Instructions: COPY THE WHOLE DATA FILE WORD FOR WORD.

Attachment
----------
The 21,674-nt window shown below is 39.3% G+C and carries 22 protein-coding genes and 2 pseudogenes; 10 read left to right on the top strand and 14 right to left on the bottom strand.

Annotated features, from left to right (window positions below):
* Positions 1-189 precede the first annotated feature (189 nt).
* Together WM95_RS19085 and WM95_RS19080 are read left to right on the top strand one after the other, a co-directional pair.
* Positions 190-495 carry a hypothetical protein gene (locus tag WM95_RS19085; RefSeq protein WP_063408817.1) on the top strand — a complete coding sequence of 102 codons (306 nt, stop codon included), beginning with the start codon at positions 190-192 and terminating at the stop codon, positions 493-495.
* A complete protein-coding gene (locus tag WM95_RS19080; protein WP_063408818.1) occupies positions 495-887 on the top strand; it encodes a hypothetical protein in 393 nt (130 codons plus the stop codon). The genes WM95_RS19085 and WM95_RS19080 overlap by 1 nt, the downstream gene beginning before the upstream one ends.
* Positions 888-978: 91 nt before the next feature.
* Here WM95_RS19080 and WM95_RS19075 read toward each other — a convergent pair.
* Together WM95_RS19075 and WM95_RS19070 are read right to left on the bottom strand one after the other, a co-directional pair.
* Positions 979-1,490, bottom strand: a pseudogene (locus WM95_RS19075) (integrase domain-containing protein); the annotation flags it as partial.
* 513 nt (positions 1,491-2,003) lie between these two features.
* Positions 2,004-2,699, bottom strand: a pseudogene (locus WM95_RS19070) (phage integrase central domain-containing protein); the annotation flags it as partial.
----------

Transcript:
The 21,674-nt window shown below is 39.3% G+C and carries 22 protein-coding genes and 2 pseudogenes; 10 read left to right on the top strand and 14 right to left on the bottom strand.

Annotated features, from left to right (window positions below):
* Positions 1-189 precede the first annotated feature (189 nt).
* Together WM95_RS19085 and WM95_RS19080 are read left to right on the top strand one after the other, a co-directional pair.
* Positions 190-495 carry a hypothetical protein gene (locus tag WM95_RS19085; RefSeq protein WP_063408817.1) on the top strand — a complete coding sequence of 102 codons (306 nt, stop codon included), beginning with the start codon at positions 190-192 and terminating at the stop codon, positions 493-495.
* A complete protein-coding gene (locus tag WM95_RS19080; protein WP_063408818.1) occupies positions 495-887 on the top strand; it encodes a hypothetical protein in 393 nt (130 codons plus the stop codon). The genes WM95_RS19085 and WM95_RS19080 overlap by 1 nt, the downstream gene beginning before the upstream one ends.
* Positions 888-978: 91 nt before the next feature.
* Here WM95_RS19080 and WM95_RS19075 read toward each other — a convergent pair.
* Together WM95_RS19075 and WM95_RS19070 are read right to left on the bottom strand one after the other, a co-directional pair.
* Positions 979-1,490, bottom strand: a pseudogene (locus WM95_RS19075) (integrase domain-containing protein); the annotation flags it as partial.
* 513 nt (positions 1,491-2,003) lie between these two features.
* Positions 2,004-2,699, bottom strand: a pseudogene (locus WM95_RS19070) (phage integrase central domain-containing protein); the annotation flags it as partial.